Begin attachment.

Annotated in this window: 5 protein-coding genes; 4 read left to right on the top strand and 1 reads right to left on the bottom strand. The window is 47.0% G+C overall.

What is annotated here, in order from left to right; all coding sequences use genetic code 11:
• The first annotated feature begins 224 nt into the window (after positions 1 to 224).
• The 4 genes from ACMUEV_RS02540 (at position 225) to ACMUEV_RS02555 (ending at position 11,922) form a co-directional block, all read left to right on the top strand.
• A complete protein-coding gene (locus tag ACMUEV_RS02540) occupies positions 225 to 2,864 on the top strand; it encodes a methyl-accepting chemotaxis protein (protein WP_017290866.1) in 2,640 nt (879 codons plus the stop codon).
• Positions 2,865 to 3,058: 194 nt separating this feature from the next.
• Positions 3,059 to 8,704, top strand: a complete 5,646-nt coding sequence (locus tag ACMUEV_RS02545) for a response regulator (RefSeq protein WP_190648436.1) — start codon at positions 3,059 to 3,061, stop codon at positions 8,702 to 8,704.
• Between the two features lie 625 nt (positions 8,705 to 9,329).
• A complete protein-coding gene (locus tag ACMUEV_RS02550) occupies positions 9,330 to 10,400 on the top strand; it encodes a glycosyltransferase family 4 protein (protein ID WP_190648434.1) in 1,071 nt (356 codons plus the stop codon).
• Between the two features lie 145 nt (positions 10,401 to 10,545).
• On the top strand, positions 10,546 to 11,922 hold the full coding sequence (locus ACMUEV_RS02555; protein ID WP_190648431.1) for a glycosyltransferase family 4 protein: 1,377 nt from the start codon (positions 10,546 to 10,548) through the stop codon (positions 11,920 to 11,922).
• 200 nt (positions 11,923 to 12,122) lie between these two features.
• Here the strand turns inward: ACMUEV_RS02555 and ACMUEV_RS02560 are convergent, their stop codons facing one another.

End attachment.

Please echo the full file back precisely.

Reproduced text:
Annotated in this window: 5 protein-coding genes; 4 read left to right on the top strand and 1 reads right to left on the bottom strand. The window is 47.0% G+C overall.

What is annotated here, in order from left to right; all coding sequences use genetic code 11:
• The first annotated feature begins 224 nt into the window (after positions 1 to 224).
• The 4 genes from ACMUEV_RS02540 (at position 225) to ACMUEV_RS02555 (ending at position 11,922) form a co-directional block, all read left to right on the top strand.
• A complete protein-coding gene (locus tag ACMUEV_RS02540) occupies positions 225 to 2,864 on the top strand; it encodes a methyl-accepting chemotaxis protein (protein WP_017290866.1) in 2,640 nt (879 codons plus the stop codon).
• Positions 2,865 to 3,058: 194 nt separating this feature from the next.
• Positions 3,059 to 8,704, top strand: a complete 5,646-nt coding sequence (locus tag ACMUEV_RS02545) for a response regulator (RefSeq protein WP_190648436.1) — start codon at positions 3,059 to 3,061, stop codon at positions 8,702 to 8,704.
• Between the two features lie 625 nt (positions 8,705 to 9,329).
• A complete protein-coding gene (locus tag ACMUEV_RS02550) occupies positions 9,330 to 10,400 on the top strand; it encodes a glycosyltransferase family 4 protein (protein ID WP_190648434.1) in 1,071 nt (356 codons plus the stop codon).
• Between the two features lie 145 nt (positions 10,401 to 10,545).
• On the top strand, positions 10,546 to 11,922 hold the full coding sequence (locus ACMUEV_RS02555; protein ID WP_190648431.1) for a glycosyltransferase family 4 protein: 1,377 nt from the start codon (positions 10,546 to 10,548) through the stop codon (positions 11,920 to 11,922).
• 200 nt (positions 11,923 to 12,122) lie between these two features.
• Here the strand turns inward: ACMUEV_RS02555 and ACMUEV_RS02560 are convergent, their stop codons facing one another.